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John Cadiz Life Stories at Ideasincorporated, 1081 Bathurst Street, until February 20, 2011

In Coming events, Reviews on February 7, 2011 at 10:16 PM

Launching the boat (1989) by John Cadiz, at Ideasincorporated

By West Annex News | After decades of struggle, the Bathurst Street strip south of Dupont is finally taking off. With the trauma of a major fire and the seemingly endless construction on Bathurst Street and the CPR underpass finally behind it, the revolving door of shops that have come and gone over the years has finally stopped spinning. A critical mass of interesting galleries, indie coffee houses, shops and restaurants have come and stayed. Suddenly signs of gentrification are everywhere on this once perennially scuzzy strip.

Bathurst from Vermont north to Dupont is now a worthy destination to plan to spend an entire morning or afternoon, enjoyably wandering from gallery to gallery and shop to shop, fortifying yourself during breaks at the various interesting cafes and coffee shops.

We’ll be writing more in coming weeks about some of these shops, galleries and cafes which have been garnering rave reviews from the media, like Madeleines, Cherry Pie and Ice Cream, Rapido, BurnettJava Mama, Barbara Edwards Contemporary, Ewanika, and opening later this month, a new wine bar The Grape.  All these have joined with neighbourhood stalwarts like Annapurna Vegetarian, La Parette Gallery and the unspoiled vintage diners Apollo 11 and Vesta Lunch to form a vibrant new neighbourhood in the upper West Annex.

Today we’re looking in particular at Ideasincorporated, a gallery at 1081 Bathurst Street and their current show, John Cadiz Life Stories, which features the exuberant paintings of Trinidadian expatriate and Seaton Village resident John Cadiz.

Opening night of John Cadiz Life Stories at Ideasincorporated gallery, January 28, 2011

“I was born and raised in Trinidad” says Cadiz. “My French/Irish/Spanish ancestry, white skin with all its implied privileges, and a strict Catholic upbringing have perhaps afforded me a unique perspective. I emigrated to Canada in 1977 and worked as a graphic designer to support myself. During a rather stressful period about twenty years ago I started to paint. I am mainly self-taught and tend to use events in my past, religion, and Trinidad carnival as props or metaphors, some of which I put into paintings set in more recent times.”

Whether set in his Trinidadian past or in Canada, summoned from his memory or imagination, these painting layer sweetness, sadness, and the macabre together, using humour to leaven the mix.

Venus de Kaboom (2005) by John Cadiz

The macabre is particularly strong in painting like Putting Down Sambo (2008) based on a true incident in which the artist’s father botched an attempt to euthanize a beloved pet, @#$% Gridlock (2004) where through the window of a TTC bus one sees an execution about to take place, but jaded commuters only complain about the gridlock, and Venus de Kaboom (2005) where a female suicide bomber detonates herself to a sexist commentary on her detached body parts from demons, who presumably urged her on to self-destruction.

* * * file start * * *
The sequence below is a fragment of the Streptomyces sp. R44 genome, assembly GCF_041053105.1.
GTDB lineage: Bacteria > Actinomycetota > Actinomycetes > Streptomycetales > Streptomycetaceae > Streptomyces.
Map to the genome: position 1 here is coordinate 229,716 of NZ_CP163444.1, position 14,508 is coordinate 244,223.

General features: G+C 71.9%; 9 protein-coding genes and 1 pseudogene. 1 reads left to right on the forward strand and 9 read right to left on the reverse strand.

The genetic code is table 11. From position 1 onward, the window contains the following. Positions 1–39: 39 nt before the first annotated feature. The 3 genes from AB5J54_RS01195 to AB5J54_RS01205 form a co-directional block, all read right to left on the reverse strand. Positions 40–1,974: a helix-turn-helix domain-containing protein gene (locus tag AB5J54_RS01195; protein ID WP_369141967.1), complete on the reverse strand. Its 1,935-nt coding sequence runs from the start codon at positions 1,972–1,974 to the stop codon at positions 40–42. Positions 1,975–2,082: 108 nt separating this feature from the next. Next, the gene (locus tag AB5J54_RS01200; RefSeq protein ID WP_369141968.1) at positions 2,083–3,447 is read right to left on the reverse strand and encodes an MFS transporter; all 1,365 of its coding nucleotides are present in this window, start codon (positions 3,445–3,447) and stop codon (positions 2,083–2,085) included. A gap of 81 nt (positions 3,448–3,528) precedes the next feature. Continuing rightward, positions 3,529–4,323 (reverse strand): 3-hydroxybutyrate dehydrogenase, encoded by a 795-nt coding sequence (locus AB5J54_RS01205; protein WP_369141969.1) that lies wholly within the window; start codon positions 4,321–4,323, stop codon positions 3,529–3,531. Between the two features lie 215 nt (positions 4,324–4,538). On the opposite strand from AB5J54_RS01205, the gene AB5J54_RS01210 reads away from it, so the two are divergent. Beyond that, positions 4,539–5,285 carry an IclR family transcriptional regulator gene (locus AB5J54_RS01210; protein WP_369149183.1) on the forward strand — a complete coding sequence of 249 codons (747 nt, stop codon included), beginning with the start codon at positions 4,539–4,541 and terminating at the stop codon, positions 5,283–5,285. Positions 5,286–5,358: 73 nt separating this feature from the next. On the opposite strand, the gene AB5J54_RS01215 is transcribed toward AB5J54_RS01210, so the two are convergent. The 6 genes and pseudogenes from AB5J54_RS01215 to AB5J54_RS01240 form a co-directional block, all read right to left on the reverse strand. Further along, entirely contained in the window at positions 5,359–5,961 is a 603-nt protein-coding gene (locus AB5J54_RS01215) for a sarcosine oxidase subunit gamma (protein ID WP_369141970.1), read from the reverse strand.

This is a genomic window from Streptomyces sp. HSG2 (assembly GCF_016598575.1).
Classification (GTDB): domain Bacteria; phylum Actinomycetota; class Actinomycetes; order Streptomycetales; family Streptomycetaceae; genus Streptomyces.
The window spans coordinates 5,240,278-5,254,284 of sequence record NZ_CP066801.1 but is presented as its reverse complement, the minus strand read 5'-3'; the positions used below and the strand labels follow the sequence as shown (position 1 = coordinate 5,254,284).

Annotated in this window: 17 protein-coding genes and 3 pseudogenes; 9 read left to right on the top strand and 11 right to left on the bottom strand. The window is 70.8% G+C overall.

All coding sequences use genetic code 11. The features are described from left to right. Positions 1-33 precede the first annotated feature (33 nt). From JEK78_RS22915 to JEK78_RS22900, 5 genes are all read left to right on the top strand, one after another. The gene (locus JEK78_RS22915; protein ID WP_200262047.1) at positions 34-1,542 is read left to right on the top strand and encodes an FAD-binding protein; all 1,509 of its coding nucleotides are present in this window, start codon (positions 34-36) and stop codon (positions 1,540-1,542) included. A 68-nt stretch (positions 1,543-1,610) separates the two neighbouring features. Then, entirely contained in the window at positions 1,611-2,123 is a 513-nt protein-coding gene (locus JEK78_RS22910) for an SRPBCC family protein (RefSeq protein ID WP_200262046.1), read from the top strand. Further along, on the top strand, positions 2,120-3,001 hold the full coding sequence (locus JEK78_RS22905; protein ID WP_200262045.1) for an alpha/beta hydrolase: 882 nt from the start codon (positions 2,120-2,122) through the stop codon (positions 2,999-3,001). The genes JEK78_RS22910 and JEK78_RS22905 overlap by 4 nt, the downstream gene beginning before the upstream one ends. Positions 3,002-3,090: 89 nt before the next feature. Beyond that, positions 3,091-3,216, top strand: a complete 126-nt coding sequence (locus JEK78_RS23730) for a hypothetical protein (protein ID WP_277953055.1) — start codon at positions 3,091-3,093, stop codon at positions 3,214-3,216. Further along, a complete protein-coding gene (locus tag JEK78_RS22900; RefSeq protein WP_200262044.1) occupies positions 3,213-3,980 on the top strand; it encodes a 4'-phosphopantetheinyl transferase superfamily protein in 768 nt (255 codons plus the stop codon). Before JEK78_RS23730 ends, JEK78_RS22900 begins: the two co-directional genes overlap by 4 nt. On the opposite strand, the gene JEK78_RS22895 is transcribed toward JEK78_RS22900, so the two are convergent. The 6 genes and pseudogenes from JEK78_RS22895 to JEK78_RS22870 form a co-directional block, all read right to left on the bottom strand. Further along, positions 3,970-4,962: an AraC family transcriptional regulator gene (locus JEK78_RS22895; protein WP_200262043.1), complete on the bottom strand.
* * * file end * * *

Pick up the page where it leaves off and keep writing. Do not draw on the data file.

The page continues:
@#$% Gridlock (2004) by John Cadiz

Others, like The Family Reunion (2007) appears tranquil enough at first glance.  The label beside this painting reads “I thought I’d have a fantasy reunion, a kind of snapshot with the picture taker trying to get everyone to take a bow at the same time with the usual fooling around. The family would be together one last time when we were all happy.”

John Cadiz: The Family Reunion (2007) by John Cadiz | click to enlarge

Not mentioned are the three guest on the porch, looking on at the family’s merriment: an angel, a top-hatted grim reaper, and a character who is perhaps Jab Molassie–a devil masquerade character in Trinidad’s Carnival. While the angel is plainly a mortal–we see the band on the headdress holding up her halo–the devil is real: he breathes fire as he exclaims in patois. The reaper leans back contentedly; he’s found a home to settle into for a while.

Fall (2006) by John Cadiz

Similarly, in the punning Fall (2006), a placid scene of traffic on a multi-lane highway returning to Toronto at the end of an autumn weekend is punctuated by a disintegrating aircraft falling from the sky overhead.

But not all the painting have a morbid twist. In Bettina’s garten (2000) we see a scene of urban Toronto bliss as Monica and her sister-in-law Poonam barbecue in the backyard of their Ossington home, surrounded by a garden planted by their German tenant Bettina.

Bettina's garten (2000) by John Cadiz | click to enlarge

And in Camping with the mon (1998), the artist’s tenderness and self-deprecating humour is evident in his autobiographic portrayal of a camping trip to Tobermory Provincial Park gone wrong. The loving couple both embrace and shield each other’s eyes as a powerful wind whips through their campsite, blowing campfire smoke into their faces.

Camping with the mon (1992) by John Cadiz

There are many other paintings, equally engaging and absorbing.  We’ve been to the show twice now, and plan to visit again before the show closes on February 2o, 2011.

Ideasincorporated began in 2007 when owner Oliver Heinrich bought 1081 Bathurst Street in 2007 and set to work renovating it into a live/work space with his family’s living quarters above and the gallery below. Heinrich’s first show was an installation of works made from materials he recycled from the building’s renovation.

The Ideasincorporated gallery at 1081 Bathurst Street, beside the empty lot left after the fire that destroyed the Children's Storefront

Devoted to showcasing the work of local artists, Heinrich had just held his first two successful shows when disaster struck in October 2009: the Children’s Storefront housed in the building to his immediate south, burned to the ground in October of 2009. In fighting the fire, Heinrich’s gallery was drenched with water, the south wall destroyed and the recently renovated ceilings, floors, and electrical wiring ruined. A struggle with his insurer–still not resolved–meant Heinrich wasn’t able to complete the restoration of the interior of the property until late summer of 2010. The exterior still awaits final repairs, so the gallery can be easily missed from the street.

But the gallery is well worth a visit, as are the neighbouring shops and cafes in the amazing, gentrifying upper West Annex.

_____________________________________________________________________________________________________________________________________________________________________________________________ For more on the ascendance of the upper West Annex at Bathurst and Dupont, read Karen van Hahn’s Bathurst and Dupont is the newest style mecca” in thestar.com.